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Chasing the wrong rabbit – why cholesterol levels are just a distraction

CholesterolThere is a 30 billion dollar industry supporting the use of statins for both primary prevention and secondary prevention (after the fact) of heart attacks.  Similarly, hundreds of millions in studies have been spent to “justify the use of statins”.  The JUPITER study is the most recent.  I have already commented on my expectation that Big Pharma will try to position statins as “anti-aging” drugs as soon as enough people are saying the words “anti-aging” to make it OK for conservative medical doctors to look at those words without screaming “fraud and quack”.  To jog your memory, recall my comments on the “Is it Low T” scenario. I still laugh at all the abuse I took in the first 8 years of this century until Big Pharma came out with an acceptable drug for “Low T”.

OK, back to cholesterol and the big 30 billion dollar myth.

Statin drugs lower LDL and this is where, purported anti-aging effects notwithstanding, the major focus of the scientific literature has been.

What an absolute waste!

If you look at the Eskimo population that eats a traditional diet, and the traditional Japanese diet as well, you find loads of people who have high cholesterol.  You will also find more than you’d expect with high blood pressure and, especially in the Eskimos, significant obesity.  But you find almost no heart disease.

No, I am not tricking you by misrepresenting high HDL (good cholesterol) as part of this number. Many of these people do have higher than average good cholesterol but they also have LDL bad cholesterols that would prompt any self-respecting family doc, internist or cardiologist to whip out the ubiquitous prescription pad and start writing for statins and more statins.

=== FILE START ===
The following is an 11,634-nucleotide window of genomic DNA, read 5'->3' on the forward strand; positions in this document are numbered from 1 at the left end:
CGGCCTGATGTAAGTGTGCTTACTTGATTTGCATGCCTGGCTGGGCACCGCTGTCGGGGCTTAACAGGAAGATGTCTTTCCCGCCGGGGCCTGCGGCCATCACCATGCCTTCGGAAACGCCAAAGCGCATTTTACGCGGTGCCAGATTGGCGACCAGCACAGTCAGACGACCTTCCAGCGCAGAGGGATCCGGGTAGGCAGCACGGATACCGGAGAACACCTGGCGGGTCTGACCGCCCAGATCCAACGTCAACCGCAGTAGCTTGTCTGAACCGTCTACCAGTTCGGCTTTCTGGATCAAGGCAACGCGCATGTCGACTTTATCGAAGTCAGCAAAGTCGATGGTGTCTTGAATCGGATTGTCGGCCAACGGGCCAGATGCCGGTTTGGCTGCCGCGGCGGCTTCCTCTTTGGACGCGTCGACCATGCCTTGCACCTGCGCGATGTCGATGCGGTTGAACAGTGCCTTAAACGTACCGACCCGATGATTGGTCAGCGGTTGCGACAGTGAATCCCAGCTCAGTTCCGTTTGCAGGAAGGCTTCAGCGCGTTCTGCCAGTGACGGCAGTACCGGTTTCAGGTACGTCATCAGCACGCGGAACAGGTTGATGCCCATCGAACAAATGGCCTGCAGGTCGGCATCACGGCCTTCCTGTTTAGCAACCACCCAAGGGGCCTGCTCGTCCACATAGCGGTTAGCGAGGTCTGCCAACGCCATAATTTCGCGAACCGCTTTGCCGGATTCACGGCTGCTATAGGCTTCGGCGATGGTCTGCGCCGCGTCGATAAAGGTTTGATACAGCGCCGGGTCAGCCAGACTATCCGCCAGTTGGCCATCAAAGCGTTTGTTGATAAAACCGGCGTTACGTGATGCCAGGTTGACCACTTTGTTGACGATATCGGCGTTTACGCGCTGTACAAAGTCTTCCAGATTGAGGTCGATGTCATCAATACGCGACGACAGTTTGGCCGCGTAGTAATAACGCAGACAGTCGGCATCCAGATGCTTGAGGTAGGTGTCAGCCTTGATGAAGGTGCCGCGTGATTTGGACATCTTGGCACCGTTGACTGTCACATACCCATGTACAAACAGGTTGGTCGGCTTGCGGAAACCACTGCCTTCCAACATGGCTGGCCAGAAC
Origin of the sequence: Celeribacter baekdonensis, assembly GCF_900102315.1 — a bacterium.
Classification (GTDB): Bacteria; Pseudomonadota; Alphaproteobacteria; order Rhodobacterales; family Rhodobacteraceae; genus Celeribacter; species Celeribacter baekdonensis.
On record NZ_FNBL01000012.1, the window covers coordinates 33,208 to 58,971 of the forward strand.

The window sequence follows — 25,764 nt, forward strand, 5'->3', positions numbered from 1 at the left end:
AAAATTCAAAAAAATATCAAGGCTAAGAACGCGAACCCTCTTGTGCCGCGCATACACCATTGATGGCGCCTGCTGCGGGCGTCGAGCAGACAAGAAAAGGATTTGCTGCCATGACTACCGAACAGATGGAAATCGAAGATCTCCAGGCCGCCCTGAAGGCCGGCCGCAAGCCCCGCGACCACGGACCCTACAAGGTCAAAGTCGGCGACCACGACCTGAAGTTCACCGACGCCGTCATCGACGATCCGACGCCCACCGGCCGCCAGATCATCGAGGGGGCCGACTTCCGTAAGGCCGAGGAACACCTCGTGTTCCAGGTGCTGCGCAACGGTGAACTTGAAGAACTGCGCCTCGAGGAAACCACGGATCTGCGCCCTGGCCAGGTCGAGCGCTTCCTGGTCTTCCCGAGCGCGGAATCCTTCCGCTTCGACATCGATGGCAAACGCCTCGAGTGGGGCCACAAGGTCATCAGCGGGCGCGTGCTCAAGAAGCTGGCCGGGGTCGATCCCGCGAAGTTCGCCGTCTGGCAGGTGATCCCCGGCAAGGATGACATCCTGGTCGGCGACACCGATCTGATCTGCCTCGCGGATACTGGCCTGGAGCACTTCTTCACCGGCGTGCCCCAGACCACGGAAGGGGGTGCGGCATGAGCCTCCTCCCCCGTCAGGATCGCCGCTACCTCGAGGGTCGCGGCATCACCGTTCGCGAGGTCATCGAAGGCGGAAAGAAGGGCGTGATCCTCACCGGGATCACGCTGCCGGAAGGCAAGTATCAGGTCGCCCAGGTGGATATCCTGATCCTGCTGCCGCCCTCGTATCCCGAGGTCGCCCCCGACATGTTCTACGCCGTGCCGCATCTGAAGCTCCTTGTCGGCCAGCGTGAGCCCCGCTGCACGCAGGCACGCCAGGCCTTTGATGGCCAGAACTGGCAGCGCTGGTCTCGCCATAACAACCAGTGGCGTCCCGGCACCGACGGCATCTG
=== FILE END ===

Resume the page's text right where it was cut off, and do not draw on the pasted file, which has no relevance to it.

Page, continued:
OK, so it must be genetics or epigenetics, right? Somewhere, buried in the Eskimo and Japanese genome, there is a magic allele (a variant of the typical gene) that allows these people to stave off heart attacks in spite of too much bad cholesterol, right!?


The whole thing is very simply the effect of their diet because when you take these populations and stick them on our food pyramid or “traditional Western Diet” they develop heart disease and all the other things we get, at exactly the same rates, if not more.

Bottom line: the risk of heart disease in any population is directly related to the Omega6/3 levels.  The higher the tissue levels of Omega 3 (and yes, the blood levels as well), the lower the risk of heart disease.

I tell people to shoot for 1 to 1 Omega 6 to 3, but most of these populations are closer to .85. In other words, they are Omega 3 dominant.  And no, they don’t bleed to death (unless you shoot them), they don’t smell like fish, and the LDL particles that are supposedly causing harm in this situation either go away after a few months on a highly dominant Omega 3 diet or, as in the case of the above populations, they don’t matter.